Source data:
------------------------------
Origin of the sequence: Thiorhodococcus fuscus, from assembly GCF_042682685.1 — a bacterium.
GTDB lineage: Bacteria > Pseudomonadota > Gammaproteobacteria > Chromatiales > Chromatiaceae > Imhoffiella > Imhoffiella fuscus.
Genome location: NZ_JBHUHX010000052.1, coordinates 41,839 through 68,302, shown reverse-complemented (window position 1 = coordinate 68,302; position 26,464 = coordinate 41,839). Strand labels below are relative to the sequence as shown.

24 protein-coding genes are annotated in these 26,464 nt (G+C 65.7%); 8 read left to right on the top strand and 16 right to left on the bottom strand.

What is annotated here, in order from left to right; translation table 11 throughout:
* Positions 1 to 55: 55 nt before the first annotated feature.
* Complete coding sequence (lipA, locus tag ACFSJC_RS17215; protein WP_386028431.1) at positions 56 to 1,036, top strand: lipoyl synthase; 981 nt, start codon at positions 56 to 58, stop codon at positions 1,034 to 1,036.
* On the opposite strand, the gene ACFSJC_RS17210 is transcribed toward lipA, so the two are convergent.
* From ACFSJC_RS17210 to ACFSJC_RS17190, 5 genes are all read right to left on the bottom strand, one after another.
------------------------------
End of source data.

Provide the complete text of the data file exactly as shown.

Origin of the sequence: Thiorhodococcus fuscus, from assembly GCF_042682685.1 — a bacterium.
GTDB lineage: Bacteria > Pseudomonadota > Gammaproteobacteria > Chromatiales > Chromatiaceae > Imhoffiella > Imhoffiella fuscus.
Genome location: NZ_JBHUHX010000052.1, coordinates 41,839 through 68,302, shown reverse-complemented (window position 1 = coordinate 68,302; position 26,464 = coordinate 41,839). Strand labels below are relative to the sequence as shown.

24 protein-coding genes are annotated in these 26,464 nt (G+C 65.7%); 8 read left to right on the top strand and 16 right to left on the bottom strand.

What is annotated here, in order from left to right; translation table 11 throughout:
* Positions 1 to 55: 55 nt before the first annotated feature.
* Complete coding sequence (lipA, locus tag ACFSJC_RS17215; protein WP_386028431.1) at positions 56 to 1,036, top strand: lipoyl synthase; 981 nt, start codon at positions 56 to 58, stop codon at positions 1,034 to 1,036.
* On the opposite strand, the gene ACFSJC_RS17210 is transcribed toward lipA, so the two are convergent.
* From ACFSJC_RS17210 to ACFSJC_RS17190, 5 genes are all read right to left on the bottom strand, one after another.